|Posted by Ed Priola on November 3, 2009 at 2:50 PM|
In a democracy, information about the process, not just the end results of policy decisions that impact our jobs and families, is critical. So why is it that so many politicians try to keep us in the dark? It’s simple: knowledge and power are entwined and they want to monopolize both.
A case in point was last week’s U.S. Senate Finance Committee decision to reject a proposal that would have made health care legislation, along with its cost, public on the Internet 72 hours before it is voted on. The single-party ruling political elites rejected the proposal despite a recent Rasmussen poll showing that 83% of the public supports the idea. By the time most citizens heard about it, it was too late to do something about it.
Undeniably, sunlight is still the best antiseptic for government arrogance. The more citizens see politicians’ behavior in real time, the more they can take action to blunt it.
Let’s start shining more sunlight in Maryland to end the one-party stranglehold on information coming form our state legislature. Let’s start with a common sense plan of broadcasting unfiltered television and Internet coverage of all state legislative activities, just like C-SPAN does for Congress. Let’s call it “MD-SPAN” (Maryland Sunlight Public Affairs Network).
MD-SPAN will bring government decisions closer to citizens for their scrutiny. We will hear and see exactly what our representatives are doing with our tax dollars, in real time, so we can act if necessary. We will also likely increase the amount of hours legislators work on the legislative floor. According to one study, since C-SPAN began covering Congress in 1979, the U.S. House of Representatives sessions have increased by about two minutes per bill and the Senate sessions by about four minutes.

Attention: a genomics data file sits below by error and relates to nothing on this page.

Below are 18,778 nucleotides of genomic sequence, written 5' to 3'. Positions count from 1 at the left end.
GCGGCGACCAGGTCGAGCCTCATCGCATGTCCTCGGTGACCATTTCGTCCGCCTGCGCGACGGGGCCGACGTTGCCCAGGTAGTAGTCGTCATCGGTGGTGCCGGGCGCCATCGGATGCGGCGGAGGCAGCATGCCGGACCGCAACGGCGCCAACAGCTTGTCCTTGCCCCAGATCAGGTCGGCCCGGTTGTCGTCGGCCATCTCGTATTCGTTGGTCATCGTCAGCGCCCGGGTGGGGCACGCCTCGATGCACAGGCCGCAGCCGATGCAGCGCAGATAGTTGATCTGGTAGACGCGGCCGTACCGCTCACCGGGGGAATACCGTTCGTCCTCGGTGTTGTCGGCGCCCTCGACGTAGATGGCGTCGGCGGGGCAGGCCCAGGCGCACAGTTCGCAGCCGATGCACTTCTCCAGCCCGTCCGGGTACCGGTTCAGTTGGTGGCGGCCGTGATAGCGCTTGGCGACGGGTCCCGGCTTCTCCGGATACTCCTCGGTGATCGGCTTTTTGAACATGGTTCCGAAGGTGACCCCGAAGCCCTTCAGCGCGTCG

With 43 states and many localities having adopted the C-SPAN model of broadcasting the activities of elected officials, why hasn’t Maryland? New York voters have had access to televised proceedings of their legislature for several years. The Florida Channel offers television coverage of all three branches of Florida's government. Oregon offers unedited cable coverage and live streaming video.
Maryland’s local jurisdictions are increasing their government coverage. The Howard County Council began live-streaming its sessions this month. Prince George’s County Council sessions are videotaped and broadcast on the county cable system on the same day. Baltimore City Council meetings are televised live and re-broadcast.
Despite the widespread availability of technology, the majority party in the Maryland General Assembly has not loosened its grip on the public’s access to its decision making process. According to its website, “Maryland General Assembly's legislative information is updated each night during the 90-day session.” But, to receive more frequent “up-to-the-minute” updates you must pay $800 for an annual subscription.
MD-SPAN is a step into the 21st century and an idea that’s long overdue.